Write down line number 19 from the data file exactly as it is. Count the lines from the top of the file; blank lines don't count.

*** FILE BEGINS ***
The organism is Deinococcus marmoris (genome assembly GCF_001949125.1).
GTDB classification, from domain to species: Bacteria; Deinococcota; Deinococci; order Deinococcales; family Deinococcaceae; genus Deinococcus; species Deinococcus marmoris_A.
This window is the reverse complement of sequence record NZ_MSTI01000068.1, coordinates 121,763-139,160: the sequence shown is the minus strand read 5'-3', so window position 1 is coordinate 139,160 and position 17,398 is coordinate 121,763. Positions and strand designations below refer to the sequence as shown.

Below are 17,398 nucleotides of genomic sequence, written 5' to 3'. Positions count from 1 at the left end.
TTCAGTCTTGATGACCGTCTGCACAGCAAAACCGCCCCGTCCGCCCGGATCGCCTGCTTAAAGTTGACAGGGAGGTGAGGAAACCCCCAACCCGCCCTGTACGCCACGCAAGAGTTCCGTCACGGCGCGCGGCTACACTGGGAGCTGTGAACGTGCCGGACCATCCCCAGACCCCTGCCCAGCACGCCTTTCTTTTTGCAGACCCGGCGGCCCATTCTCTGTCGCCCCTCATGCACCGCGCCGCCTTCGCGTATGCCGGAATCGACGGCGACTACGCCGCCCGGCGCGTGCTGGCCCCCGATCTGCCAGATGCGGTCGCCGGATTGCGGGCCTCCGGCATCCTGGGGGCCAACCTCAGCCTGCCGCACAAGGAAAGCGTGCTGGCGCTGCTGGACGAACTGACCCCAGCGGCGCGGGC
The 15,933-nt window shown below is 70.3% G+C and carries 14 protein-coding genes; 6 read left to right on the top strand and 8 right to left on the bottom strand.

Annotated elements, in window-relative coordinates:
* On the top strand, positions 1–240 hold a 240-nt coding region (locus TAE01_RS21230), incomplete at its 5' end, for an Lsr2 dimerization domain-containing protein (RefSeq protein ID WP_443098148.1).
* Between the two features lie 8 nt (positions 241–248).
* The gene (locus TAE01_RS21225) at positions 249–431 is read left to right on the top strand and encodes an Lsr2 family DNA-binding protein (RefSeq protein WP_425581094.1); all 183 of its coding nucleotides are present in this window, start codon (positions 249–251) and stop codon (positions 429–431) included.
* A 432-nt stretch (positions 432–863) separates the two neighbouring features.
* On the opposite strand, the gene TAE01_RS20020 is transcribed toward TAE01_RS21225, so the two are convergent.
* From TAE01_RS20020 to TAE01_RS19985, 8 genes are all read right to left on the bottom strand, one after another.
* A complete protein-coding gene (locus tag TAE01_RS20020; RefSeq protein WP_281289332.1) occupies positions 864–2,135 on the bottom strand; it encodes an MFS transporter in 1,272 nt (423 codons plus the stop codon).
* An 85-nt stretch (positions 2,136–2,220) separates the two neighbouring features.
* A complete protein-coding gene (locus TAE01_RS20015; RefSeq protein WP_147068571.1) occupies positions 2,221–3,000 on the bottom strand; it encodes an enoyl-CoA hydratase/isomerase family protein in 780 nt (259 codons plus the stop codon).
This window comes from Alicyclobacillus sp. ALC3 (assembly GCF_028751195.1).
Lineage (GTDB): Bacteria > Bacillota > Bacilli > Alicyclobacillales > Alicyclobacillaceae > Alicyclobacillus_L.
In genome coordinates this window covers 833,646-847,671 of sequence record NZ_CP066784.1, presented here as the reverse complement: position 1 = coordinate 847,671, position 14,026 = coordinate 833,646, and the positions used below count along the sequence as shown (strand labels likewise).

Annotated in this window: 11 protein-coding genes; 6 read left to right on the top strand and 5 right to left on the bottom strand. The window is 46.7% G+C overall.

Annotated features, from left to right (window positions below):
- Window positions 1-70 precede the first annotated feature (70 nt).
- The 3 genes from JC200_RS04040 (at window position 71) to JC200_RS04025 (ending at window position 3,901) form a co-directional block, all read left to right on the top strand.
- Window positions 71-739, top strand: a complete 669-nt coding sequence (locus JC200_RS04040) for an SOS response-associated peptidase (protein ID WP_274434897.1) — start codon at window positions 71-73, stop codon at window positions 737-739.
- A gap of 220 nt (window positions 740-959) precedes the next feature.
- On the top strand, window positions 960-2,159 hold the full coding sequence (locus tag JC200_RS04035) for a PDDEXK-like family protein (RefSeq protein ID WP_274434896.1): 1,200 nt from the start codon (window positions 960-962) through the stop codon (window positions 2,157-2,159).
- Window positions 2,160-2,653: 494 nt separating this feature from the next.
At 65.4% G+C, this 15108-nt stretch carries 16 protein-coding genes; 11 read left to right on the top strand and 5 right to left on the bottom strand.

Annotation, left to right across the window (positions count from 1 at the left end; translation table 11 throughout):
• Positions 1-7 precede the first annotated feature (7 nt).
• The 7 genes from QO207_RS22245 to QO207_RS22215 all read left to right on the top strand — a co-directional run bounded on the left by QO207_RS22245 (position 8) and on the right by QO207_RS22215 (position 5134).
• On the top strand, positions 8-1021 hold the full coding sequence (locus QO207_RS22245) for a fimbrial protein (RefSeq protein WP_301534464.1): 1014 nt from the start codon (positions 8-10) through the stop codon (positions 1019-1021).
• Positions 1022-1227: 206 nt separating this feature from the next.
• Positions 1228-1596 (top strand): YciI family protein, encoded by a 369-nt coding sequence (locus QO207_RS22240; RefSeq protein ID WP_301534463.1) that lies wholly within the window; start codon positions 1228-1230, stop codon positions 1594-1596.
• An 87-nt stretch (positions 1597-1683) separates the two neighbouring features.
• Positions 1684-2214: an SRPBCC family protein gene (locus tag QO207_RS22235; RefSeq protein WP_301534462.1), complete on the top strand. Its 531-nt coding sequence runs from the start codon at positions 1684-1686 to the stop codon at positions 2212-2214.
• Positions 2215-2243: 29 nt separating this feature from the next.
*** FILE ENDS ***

In genome coordinates this window covers 833,646-847,671 of sequence record NZ_CP066784.1, presented here as the reverse complement: position 1 = coordinate 847,671, position 14,026 = coordinate 833,646, and the positions used below count along the sequence as shown (strand labels likewise).